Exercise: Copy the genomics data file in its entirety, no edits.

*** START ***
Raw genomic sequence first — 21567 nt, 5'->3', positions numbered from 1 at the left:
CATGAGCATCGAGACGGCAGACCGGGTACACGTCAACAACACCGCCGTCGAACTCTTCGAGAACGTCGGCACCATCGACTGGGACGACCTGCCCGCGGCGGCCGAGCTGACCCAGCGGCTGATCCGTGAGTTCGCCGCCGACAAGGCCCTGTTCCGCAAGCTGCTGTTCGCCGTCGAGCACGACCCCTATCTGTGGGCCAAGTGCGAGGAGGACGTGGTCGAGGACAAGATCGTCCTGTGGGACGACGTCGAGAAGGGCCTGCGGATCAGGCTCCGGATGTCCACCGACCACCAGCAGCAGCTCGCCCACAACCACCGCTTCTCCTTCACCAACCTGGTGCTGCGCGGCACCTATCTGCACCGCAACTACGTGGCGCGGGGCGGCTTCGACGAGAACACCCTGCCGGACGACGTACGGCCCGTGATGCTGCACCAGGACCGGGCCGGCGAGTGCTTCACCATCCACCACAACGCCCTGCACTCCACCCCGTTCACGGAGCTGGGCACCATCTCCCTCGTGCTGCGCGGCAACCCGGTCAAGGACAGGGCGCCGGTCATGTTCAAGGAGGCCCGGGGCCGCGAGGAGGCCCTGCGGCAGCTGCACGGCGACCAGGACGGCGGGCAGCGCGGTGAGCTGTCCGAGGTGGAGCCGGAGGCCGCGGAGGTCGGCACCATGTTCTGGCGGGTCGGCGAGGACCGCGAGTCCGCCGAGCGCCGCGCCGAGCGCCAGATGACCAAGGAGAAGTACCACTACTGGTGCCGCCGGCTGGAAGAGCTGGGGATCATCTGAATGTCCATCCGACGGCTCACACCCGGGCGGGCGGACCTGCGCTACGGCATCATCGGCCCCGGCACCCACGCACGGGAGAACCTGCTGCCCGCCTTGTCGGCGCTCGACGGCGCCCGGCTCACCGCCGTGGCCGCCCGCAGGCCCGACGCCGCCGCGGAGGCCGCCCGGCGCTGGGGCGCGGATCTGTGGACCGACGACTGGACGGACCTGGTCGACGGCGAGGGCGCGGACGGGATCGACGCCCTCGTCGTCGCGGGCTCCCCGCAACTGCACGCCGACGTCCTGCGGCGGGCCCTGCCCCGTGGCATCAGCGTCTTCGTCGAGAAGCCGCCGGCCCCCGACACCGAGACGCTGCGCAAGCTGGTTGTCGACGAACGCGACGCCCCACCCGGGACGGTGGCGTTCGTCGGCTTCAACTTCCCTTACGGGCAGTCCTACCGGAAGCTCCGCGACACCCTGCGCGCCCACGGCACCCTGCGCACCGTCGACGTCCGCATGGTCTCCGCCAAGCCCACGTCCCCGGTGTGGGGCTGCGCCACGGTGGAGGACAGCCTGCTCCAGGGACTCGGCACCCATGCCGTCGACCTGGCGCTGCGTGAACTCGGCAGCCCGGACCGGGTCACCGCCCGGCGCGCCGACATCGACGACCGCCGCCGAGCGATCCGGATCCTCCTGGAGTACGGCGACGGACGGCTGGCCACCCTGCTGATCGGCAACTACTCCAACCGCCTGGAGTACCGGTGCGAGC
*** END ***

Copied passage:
Raw genomic sequence first — 21567 nt, 5'->3', positions numbered from 1 at the left:
CATGAGCATCGAGACGGCAGACCGGGTACACGTCAACAACACCGCCGTCGAACTCTTCGAGAACGTCGGCACCATCGACTGGGACGACCTGCCCGCGGCGGCCGAGCTGACCCAGCGGCTGATCCGTGAGTTCGCCGCCGACAAGGCCCTGTTCCGCAAGCTGCTGTTCGCCGTCGAGCACGACCCCTATCTGTGGGCCAAGTGCGAGGAGGACGTGGTCGAGGACAAGATCGTCCTGTGGGACGACGTCGAGAAGGGCCTGCGGATCAGGCTCCGGATGTCCACCGACCACCAGCAGCAGCTCGCCCACAACCACCGCTTCTCCTTCACCAACCTGGTGCTGCGCGGCACCTATCTGCACCGCAACTACGTGGCGCGGGGCGGCTTCGACGAGAACACCCTGCCGGACGACGTACGGCCCGTGATGCTGCACCAGGACCGGGCCGGCGAGTGCTTCACCATCCACCACAACGCCCTGCACTCCACCCCGTTCACGGAGCTGGGCACCATCTCCCTCGTGCTGCGCGGCAACCCGGTCAAGGACAGGGCGCCGGTCATGTTCAAGGAGGCCCGGGGCCGCGAGGAGGCCCTGCGGCAGCTGCACGGCGACCAGGACGGCGGGCAGCGCGGTGAGCTGTCCGAGGTGGAGCCGGAGGCCGCGGAGGTCGGCACCATGTTCTGGCGGGTCGGCGAGGACCGCGAGTCCGCCGAGCGCCGCGCCGAGCGCCAGATGACCAAGGAGAAGTACCACTACTGGTGCCGCCGGCTGGAAGAGCTGGGGATCATCTGAATGTCCATCCGACGGCTCACACCCGGGCGGGCGGACCTGCGCTACGGCATCATCGGCCCCGGCACCCACGCACGGGAGAACCTGCTGCCCGCCTTGTCGGCGCTCGACGGCGCCCGGCTCACCGCCGTGGCCGCCCGCAGGCCCGACGCCGCCGCGGAGGCCGCCCGGCGCTGGGGCGCGGATCTGTGGACCGACGACTGGACGGACCTGGTCGACGGCGAGGGCGCGGACGGGATCGACGCCCTCGTCGTCGCGGGCTCCCCGCAACTGCACGCCGACGTCCTGCGGCGGGCCCTGCCCCGTGGCATCAGCGTCTTCGTCGAGAAGCCGCCGGCCCCCGACACCGAGACGCTGCGCAAGCTGGTTGTCGACGAACGCGACGCCCCACCCGGGACGGTGGCGTTCGTCGGCTTCAACTTCCCTTACGGGCAGTCCTACCGGAAGCTCCGCGACACCCTGCGCGCCCACGGCACCCTGCGCACCGTCGACGTCCGCATGGTCTCCGCCAAGCCCACGTCCCCGGTGTGGGGCTGCGCCACGGTGGAGGACAGCCTGCTCCAGGGACTCGGCACCCATGCCGTCGACCTGGCGCTGCGTGAACTCGGCAGCCCGGACCGGGTCACCGCCCGGCGCGCCGACATCGACGACCGCCGCCGAGCGATCCGGATCCTCCTGGAGTACGGCGACGGACGGCTGGCCACCCTGCTGATCGGCAACTACTCCAACCGCCTGGAGTACCGGTGCGAGC